I am concerned about Discourse being spyware?

Some valid reasons for not using discourse include its copious amount of tracking and spyware-y things. I’m not sure if those can be disabled. This is what makes the antispam work tho - they just send everything to their servers and do stuff there to check if it’s spam across all forums.

Very spyware-y.

That is… not the case.

Zero traffic is sent to Discourse if you install Discourse on your own servers. There are periodic version checks to let you know if your Discourse is out of date in the admin console, but you can disable that in your site settings if you prefer. We do want Discourse instances to stay up to date so they get new features, and security fixes.

There is an Akismet plugin you can run, and I recommend that most sites do run, which is entirely optional. Even then, only new users first few posts are being checked for spamminess. And that data is sent to Automattic, Inc. (the creators of WordPress), who run the Akismet service – not us.

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As someone who has deployed Discourse in environments which include high security sites I can guarantee that none of the above is true.

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You sure you’re not confusing Discourse with Windows 10 there? :slight_smile:

In all seriousness though, even if that were the case, I’d let it happen for anti-spam sake. Maybe i’m just weird but having something like that take care of anti-spam would seem cool. Would put a lot of users off though, and would probably need a big disclaimer, though.

But, Discourse is open-source so this sort of claim is easily validated or debunked by looking through the code. I’m sure if that stuff were found it would’ve been put way out there already.

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Which of the following are you saying here? Because only one of them is true.

An instance of Discourse sucks up and stores lots of data about its users, such as how much you read, in its own database

An instance of Discourse sucks up copious amounts of information and sends it to discourse.org

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I stand corrected. But I still don’t like the amount of local tracking it does (including links you share off-site, etc).

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Isn’t that decided by the user?

Tracked
`https://meta.discourse.org/t/convincing-a-stubborn-admin-to-let-me-use-discourse/106314/40?u=remah

Untracked
`https://meta.discourse.org/t/convincing-a-stubborn-admin-to-let-me-use-discourse/106314/40

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Pretty much nothing you are saying here is based on any kind of facts or reality that I can tell @soni.

The only credible claim is version checks, but as previously stated

  • we need Discourse instances to stay patched for the security and health of the web

  • you can disable version checking in your site settings if you don’t want it

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I only interact with discourse because I’m forced to, because everyone else decided discourse was good and futuristic and the new thing or w/e.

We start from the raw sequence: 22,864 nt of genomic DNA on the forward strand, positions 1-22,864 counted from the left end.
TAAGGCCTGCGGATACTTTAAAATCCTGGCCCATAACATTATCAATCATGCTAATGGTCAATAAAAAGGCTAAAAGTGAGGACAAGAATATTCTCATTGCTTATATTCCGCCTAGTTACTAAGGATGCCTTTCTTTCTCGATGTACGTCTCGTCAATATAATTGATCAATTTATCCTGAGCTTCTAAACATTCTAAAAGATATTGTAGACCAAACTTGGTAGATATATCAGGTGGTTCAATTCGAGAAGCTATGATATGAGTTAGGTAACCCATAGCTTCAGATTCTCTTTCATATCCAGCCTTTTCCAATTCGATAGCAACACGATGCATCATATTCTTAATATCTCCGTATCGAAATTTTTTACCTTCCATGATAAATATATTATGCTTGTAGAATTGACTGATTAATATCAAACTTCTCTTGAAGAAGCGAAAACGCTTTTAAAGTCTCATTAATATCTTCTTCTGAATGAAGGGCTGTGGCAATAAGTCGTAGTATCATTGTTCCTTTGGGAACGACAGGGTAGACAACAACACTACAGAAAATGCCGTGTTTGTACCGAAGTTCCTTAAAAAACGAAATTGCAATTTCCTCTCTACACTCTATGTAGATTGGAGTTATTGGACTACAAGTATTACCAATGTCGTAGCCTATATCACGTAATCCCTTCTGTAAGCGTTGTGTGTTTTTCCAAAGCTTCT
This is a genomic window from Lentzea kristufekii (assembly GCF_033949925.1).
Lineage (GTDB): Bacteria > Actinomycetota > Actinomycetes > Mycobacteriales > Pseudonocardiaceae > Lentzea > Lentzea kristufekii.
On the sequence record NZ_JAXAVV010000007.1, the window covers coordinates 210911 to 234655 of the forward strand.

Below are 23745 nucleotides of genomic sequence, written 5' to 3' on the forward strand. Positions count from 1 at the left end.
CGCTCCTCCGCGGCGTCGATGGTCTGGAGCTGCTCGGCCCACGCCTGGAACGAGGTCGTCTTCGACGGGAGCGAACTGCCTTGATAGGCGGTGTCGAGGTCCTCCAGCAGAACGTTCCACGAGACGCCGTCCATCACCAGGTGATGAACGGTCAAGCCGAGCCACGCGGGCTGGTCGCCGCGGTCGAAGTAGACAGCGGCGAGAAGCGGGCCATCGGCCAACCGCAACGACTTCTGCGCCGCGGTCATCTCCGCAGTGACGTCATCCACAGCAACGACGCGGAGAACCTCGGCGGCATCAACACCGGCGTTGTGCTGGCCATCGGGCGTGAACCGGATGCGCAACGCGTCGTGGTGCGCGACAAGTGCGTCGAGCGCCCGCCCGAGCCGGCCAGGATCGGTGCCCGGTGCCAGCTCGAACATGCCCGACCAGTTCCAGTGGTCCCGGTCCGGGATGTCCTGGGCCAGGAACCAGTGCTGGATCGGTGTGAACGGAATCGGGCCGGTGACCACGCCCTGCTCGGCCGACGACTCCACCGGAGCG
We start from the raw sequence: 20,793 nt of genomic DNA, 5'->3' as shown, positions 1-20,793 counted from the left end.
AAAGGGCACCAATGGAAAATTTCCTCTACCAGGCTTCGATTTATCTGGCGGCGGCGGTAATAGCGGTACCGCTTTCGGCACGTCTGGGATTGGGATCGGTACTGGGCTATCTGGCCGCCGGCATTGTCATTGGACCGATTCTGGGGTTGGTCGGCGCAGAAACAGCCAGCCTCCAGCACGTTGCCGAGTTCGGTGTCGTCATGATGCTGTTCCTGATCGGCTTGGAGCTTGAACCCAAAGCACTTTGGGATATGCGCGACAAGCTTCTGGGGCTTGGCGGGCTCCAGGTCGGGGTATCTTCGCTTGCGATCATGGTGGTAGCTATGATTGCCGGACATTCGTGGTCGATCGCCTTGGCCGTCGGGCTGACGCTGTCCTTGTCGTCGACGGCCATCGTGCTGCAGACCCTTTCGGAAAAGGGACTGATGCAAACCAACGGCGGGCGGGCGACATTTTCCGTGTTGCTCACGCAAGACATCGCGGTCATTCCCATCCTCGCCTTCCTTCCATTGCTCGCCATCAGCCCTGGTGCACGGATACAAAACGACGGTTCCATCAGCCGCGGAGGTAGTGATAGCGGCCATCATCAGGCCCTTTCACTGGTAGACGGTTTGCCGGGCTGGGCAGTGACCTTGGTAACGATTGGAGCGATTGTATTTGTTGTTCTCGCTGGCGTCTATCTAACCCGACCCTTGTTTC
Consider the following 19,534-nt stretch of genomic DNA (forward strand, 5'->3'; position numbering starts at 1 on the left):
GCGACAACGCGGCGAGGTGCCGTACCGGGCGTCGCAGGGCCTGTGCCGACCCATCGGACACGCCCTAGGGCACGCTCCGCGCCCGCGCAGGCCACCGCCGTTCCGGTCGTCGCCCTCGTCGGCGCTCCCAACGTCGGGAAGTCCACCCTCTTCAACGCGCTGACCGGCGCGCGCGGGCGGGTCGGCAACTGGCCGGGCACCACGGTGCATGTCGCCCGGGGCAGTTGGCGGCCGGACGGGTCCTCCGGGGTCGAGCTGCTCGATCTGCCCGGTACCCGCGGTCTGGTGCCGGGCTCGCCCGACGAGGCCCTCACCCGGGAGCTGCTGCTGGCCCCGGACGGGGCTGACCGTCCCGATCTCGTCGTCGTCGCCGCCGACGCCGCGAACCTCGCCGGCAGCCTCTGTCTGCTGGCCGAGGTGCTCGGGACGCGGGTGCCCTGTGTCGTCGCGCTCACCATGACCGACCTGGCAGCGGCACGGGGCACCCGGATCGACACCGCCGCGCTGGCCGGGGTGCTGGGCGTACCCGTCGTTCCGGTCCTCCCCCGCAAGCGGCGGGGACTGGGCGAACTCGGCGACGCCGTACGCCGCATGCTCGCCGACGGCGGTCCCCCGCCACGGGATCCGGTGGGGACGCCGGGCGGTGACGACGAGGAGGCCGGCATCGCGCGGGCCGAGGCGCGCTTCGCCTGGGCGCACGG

The moment I got a badge for sharing a link off-site I wanted to get as far away from it as I possibly could. which, happens to be “not very”, because of the aforementioned reasons.

Anyway, I’ll stop, I didn’t mean to hijack the thread and I’m sorry.

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Don’t worry too much about it. It’s already been split into its own thread by a moderator. Just another sign that we’re living in the future.

I get it. It came across as creepy and unexpected. It’s also avoidable, but that’s not a good counterargument; Discourse URLs are often kind of long, so expecting users to trim off a query at the end is blaming the user for a UI that violated their reasonable expectations.

Discourse is in a no-win UI design scenario: we want to encourage users to share links (so removing the feature entirely would be bad), we want to avoid presenting users with complicated choices with unclear trade-offs (so presenting a checkmark to let them choose whether the URL is tracked or not would be bad), and we don’t want to scare off privacy-conscious users who are probably Discourse’s best advocates as an alternative to groups on a site like Facebook (so the status quo is kinda bad).

But just to reiterate: Discourse tracking is always on an instance-by-instance basis, modulo Akismet (which isn’t given your link-sharing information). If you self-host, then the discourse.org crew will literally not have access to the data that your forum collects*.

* Alright, in a truly adversarial scenario, they could probably sneak a vulnerability in :small_red_triangle: :eye: but let’s assume abject lying and underhanded coding is too risky.

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Is the fear that a malicious admin on an individual Discourse site could use the data against you? They’re generally the only ones who have direct access to it.

I’m also curious what you’d consider a more secure alternative to Discourse?

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stackoverflow has a nice non-intrusive way of nagging ppl to share stuff ;). (altho they also track this stuff >.<)